Fake names and throwaway phones used to be the stuff of spies. Now, they’re for everyone, thanks to concerns about digital surveillance.

“Burners” — or prepaid phones not tied to your name — can be a last-ditch option for the privacy conscious. But you can also spin up virtual burner email addresses, phone numbers and credit card numbers online to stop companies from collecting and sharing your real information. Burners help protect you from data breaches, spam and unwanted charges, and they’re easy to use.

DoNotPay, which makes automated tools that speed up annoying processes like contesting a speeding ticket or canceling a gym membership, has seen a spike in demand for its fake phone number and credit card generators since Apple launched its App Tracking Transparency privacy feature, according to founder and CEO Joshua Browder. That might be because without constant tracking, companies are hungrier than ever for your personal data.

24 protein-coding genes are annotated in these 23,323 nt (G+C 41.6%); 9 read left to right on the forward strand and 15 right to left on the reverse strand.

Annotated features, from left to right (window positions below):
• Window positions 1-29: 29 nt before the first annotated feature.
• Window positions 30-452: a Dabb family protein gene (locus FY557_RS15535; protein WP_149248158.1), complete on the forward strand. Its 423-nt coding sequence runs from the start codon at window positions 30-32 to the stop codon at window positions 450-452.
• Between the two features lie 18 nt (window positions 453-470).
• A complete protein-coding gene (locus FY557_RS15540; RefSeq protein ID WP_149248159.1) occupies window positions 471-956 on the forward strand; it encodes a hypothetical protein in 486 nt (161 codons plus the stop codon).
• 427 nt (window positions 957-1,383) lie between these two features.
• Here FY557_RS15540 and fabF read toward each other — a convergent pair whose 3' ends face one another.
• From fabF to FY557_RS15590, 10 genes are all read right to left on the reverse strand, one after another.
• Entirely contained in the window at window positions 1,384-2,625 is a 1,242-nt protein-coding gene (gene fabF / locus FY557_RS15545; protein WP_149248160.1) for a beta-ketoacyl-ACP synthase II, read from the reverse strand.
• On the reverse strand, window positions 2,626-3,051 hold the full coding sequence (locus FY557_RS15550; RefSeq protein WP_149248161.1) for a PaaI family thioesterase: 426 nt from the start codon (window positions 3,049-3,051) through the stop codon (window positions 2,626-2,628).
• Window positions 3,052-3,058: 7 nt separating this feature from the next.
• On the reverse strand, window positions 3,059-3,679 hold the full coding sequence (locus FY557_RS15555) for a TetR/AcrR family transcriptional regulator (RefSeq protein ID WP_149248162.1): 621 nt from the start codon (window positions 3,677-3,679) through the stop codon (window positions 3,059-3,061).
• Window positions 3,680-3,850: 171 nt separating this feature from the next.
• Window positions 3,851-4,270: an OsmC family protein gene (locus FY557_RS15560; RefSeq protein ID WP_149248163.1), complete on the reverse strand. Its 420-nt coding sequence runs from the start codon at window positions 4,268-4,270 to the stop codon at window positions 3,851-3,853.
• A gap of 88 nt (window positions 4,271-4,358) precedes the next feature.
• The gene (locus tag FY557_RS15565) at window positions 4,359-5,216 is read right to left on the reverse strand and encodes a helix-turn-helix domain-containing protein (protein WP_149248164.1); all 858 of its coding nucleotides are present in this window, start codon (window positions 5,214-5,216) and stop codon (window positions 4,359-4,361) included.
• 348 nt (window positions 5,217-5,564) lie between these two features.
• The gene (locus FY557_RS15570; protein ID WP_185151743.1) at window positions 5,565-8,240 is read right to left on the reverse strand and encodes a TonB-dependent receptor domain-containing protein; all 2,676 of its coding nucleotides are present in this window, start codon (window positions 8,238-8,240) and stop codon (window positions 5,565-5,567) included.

Since Apple and Google unveiled plans to limit companies tracking you across apps and the Web, companies have increasingly relied on the information people hand over willingly — like names and phone numbers. People often have different email addresses, but phone numbers stay consistent, Browder explained. That means data brokers can use phone numbers to organize all sorts of information about you, since you’ve likely provided your number almost every time you’ve bought something or signed up for an account online.

“Not many people know this, but a company can get everything that’s ever existed about you just from your phone number, including your social security number, where you live, who you are — it’s all tied to your phone number with these data brokers,” Browder said.

Burners also help protect you when hackers steal information from company databases. If you used a fake name or one-time-only credit card number, your real credentials stay safe even when data falls into the wrong hands.